One of the more frequent complaints heard in regard to futures markets in recent years has been that fundamental supply-demand forces have been subsumed by speculation. Indeed, it is this belief that bolstered importantly the pressure leading Congress to enact the controversial Dodd-Frank legislation. This act has as one of its principal goals the imposition of regulations aimed at limiting speculative influences. Yet, anyone taking a close look at the recent performance of futures markets, particularly those reflecting the situation in wheat and corn, should quickly realize that it was supply-demand that ultimately, and more often than not currently, drove history-making fluctuations in prices for these two grains.
How markets so far have acted in the 2011-12 crop season could be interpreted as a superb lesson in how speculation proved a positive in helping to ease the pressures that might have stemmed from fast-changing supply and demand conditions. Without the willingness of speculators as well as commodity index investors to take positions that often relate to individual strategies overlaying the forces that might be propelling markets either up or down, the price moves might have been much sharper than occurred. This is the basic role assigned to speculation in economic theory. If there’s ever been a crop season proving the tremendous value of participation by speculators and investors in futures, as well as underscoring the dangers of seeking to put a useless cap on such activity, it is 2011-12.
Any history that centers on markets this season, even at this mid-point, will most certainly look into the fluctuations that affected the two major grains. For one of the few times in history, corn prices went to a premium over wheat, driven by concerns about the adequacy of the corn supply to satisfy feed and industrial demand. Mandates requiring ethanol in fuel blends, even with little change from the prior year, once again were a dominant influence. In the case of wheat, a relatively better balanced supply-demand situation led for a time to less strength than in corn, including the unprecedented discounts. In wheat’s case, the exception, driven by fundamentals, was the strength in spring wheat due to global scarcity of higher protein.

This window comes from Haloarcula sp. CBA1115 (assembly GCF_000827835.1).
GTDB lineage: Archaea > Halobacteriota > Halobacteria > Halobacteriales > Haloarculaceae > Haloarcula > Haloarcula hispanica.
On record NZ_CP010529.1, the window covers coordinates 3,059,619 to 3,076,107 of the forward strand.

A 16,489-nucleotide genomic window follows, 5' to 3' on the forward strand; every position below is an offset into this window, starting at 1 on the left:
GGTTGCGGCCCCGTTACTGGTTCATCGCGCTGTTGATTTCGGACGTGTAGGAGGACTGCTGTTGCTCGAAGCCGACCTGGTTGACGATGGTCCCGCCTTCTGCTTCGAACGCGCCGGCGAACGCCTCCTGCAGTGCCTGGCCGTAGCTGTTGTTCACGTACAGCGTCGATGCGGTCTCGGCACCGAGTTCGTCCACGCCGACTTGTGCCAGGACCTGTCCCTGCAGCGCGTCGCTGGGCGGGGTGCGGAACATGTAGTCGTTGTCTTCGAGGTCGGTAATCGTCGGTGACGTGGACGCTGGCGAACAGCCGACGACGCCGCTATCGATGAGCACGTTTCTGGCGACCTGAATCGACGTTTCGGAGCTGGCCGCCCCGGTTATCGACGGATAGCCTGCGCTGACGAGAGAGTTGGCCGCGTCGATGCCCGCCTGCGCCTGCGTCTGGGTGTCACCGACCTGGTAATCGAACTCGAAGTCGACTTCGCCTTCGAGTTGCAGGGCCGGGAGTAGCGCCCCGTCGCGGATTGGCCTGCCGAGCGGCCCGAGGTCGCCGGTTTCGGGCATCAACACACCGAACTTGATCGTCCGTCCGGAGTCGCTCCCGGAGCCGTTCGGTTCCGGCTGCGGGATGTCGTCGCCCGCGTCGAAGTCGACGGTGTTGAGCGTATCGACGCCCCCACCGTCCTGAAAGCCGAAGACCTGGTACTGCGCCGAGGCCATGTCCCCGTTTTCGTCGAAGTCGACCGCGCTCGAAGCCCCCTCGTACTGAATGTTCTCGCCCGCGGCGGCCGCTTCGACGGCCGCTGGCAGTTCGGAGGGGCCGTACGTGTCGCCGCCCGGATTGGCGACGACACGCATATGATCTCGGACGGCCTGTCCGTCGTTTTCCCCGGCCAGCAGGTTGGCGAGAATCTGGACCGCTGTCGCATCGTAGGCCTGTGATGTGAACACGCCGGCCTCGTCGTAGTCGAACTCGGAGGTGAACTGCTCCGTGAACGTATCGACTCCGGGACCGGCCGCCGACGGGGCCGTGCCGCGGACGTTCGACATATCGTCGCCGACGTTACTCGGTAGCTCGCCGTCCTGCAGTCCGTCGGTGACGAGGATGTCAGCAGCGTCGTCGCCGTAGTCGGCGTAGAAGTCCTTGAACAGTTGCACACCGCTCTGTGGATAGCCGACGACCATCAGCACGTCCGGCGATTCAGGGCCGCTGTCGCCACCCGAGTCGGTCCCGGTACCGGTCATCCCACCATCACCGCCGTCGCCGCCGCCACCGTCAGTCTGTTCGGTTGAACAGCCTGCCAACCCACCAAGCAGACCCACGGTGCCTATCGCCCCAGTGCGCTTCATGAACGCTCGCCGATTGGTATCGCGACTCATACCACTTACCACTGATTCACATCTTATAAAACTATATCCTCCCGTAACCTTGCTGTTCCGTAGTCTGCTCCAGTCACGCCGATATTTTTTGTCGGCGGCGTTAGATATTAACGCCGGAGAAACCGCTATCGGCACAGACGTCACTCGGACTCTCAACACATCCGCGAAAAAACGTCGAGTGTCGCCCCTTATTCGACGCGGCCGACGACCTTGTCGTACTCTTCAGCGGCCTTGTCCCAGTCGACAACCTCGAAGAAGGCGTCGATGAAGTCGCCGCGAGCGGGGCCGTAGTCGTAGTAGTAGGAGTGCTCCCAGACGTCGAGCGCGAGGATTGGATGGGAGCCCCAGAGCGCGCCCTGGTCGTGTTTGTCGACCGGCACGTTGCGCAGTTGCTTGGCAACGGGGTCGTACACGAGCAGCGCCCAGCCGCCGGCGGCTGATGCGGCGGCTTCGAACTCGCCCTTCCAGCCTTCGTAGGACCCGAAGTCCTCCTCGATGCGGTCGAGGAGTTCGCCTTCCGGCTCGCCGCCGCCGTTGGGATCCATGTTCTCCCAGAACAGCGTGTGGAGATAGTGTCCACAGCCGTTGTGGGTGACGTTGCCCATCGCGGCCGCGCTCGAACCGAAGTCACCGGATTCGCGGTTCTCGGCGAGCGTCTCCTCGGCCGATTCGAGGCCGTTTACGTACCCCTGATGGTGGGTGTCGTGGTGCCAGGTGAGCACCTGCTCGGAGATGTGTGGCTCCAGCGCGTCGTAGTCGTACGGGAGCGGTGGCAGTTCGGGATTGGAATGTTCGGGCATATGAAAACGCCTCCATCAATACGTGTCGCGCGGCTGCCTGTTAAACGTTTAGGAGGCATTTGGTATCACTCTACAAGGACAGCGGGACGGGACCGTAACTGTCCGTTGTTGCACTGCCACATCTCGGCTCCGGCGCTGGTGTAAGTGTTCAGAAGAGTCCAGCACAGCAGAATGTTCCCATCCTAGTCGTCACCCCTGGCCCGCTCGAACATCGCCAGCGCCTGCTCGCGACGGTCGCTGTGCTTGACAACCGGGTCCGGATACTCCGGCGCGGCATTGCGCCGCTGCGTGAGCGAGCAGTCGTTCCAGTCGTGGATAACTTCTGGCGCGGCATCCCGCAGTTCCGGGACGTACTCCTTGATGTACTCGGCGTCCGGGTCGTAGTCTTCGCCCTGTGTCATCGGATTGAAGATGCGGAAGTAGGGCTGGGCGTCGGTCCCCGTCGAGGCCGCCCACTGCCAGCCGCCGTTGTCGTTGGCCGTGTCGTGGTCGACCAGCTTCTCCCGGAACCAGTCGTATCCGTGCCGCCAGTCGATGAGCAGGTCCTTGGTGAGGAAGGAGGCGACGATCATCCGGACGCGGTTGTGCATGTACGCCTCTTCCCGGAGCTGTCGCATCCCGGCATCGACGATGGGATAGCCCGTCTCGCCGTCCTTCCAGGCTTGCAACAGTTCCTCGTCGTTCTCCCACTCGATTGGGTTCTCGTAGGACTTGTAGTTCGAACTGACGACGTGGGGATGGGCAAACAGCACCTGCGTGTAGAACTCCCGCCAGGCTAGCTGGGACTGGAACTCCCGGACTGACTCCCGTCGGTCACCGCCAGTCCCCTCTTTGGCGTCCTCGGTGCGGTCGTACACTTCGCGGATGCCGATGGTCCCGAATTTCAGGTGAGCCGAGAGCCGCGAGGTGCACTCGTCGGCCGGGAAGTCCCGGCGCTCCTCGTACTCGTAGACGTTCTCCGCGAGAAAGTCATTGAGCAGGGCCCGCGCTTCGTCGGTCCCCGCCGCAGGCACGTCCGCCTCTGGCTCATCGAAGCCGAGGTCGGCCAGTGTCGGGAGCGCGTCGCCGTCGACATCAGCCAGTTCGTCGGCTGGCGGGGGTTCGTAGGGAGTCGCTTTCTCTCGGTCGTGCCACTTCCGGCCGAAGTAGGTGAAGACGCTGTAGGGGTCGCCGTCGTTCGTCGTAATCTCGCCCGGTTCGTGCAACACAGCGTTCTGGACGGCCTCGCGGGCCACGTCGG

The turn from early strength to pronounced weakness in both wheat and corn provides a perfect example of how fundamentals dominate. As corn prices soared and poultry and livestock operators suffered, feeding demand started to fall. The devastating impact on companies raising broilers and turkeys, where product prices failed to keep pace, played out in sharp cutbacks. This has been less a factor in cattle and hog feeding, where advancing meat prices were offsets. Still to be determined is the full effect of diminished consumer demand in reaction to high unemployment and economic setbacks.
Watching this situation evolve in wheat has been particularly revealing for the manner in which prices have been influenced by the pickup in demand for this food grain for feeding. Wheat at prices under corn almost guaranteed large increases in feeding. In turn, the drawdown of wheat for this purpose propelled larger stocks of corn than had been expected by the trade, prompting price weakness.
While the factors at work this season are largely of U.S. origin, it is especially important to appreciate how these same forces unfolded globally. One of the most significant reactions to corn’s early season climb was reduced foreign demand that in some ways proved a bearish force nearly equal to the feed use decrease. Worthy of attention was the way this caused America to lose its dominance of corn exporting, with U.S. corn clearances this season expected to be less than the combined outgo of all the other exporting countries for the first time in history. As significant as this development may be, this year’s proof of how fundamental supply-demand factors are what moves grain prices should be a highly important outcome from the memorable 2011-12 crop year.